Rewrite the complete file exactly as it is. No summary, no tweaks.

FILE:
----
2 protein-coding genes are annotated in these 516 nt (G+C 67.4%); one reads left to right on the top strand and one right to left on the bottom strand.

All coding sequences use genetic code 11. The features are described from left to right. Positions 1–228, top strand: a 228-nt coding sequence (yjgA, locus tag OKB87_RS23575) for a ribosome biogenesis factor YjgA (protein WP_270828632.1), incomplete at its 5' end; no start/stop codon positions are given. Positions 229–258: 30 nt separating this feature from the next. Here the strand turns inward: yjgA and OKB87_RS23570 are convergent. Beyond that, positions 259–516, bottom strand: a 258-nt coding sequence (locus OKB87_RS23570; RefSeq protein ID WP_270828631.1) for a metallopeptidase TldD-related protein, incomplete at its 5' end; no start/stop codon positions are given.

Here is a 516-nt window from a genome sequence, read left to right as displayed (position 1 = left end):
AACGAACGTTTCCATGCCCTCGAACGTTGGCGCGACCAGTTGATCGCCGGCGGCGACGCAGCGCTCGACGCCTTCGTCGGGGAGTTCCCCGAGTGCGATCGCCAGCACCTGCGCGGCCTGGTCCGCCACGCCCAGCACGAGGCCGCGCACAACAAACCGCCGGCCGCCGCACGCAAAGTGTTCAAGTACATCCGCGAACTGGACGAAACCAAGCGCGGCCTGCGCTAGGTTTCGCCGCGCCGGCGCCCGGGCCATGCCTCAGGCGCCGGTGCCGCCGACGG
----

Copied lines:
2 protein-coding genes are annotated in these 516 nt (G+C 67.4%); one reads left to right on the top strand and one right to left on the bottom strand.

All coding sequences use genetic code 11. The features are described from left to right. Positions 1–228, top strand: a 228-nt coding sequence (yjgA, locus tag OKB87_RS23575) for a ribosome biogenesis factor YjgA (protein WP_270828632.1), incomplete at its 5' end; no start/stop codon positions are given. Positions 229–258: 30 nt separating this feature from the next. Here the strand turns inward: yjgA and OKB87_RS23570 are convergent. Beyond that, positions 259–516, bottom strand: a 258-nt coding sequence (locus OKB87_RS23570; RefSeq protein ID WP_270828631.1) for a metallopeptidase TldD-related protein, incomplete at its 5' end; no start/stop codon positions are given.

Here is a 516-nt window from a genome sequence, read left to right as displayed (position 1 = left end):
AACGAACGTTTCCATGCCCTCGAACGTTGGCGCGACCAGTTGATCGCCGGCGGCGACGCAGCGCTCGACGCCTTCGTCGGGGAGTTCCCCGAGTGCGATCGCCAGCACCTGCGCGGCCTGGTCCGCCACGCCCAGCACGAGGCCGCGCACAACAAACCGCCGGCCGCCGCACGCAAAGTGTTCAAGTACATCCGCGAACTGGACGAAACCAAGCGCGGCCTGCGCTAGGTTTCGCCGCGCCGGCGCCCGGGCCATGCCTCAGGCGCCGGTGCCGCCGACGG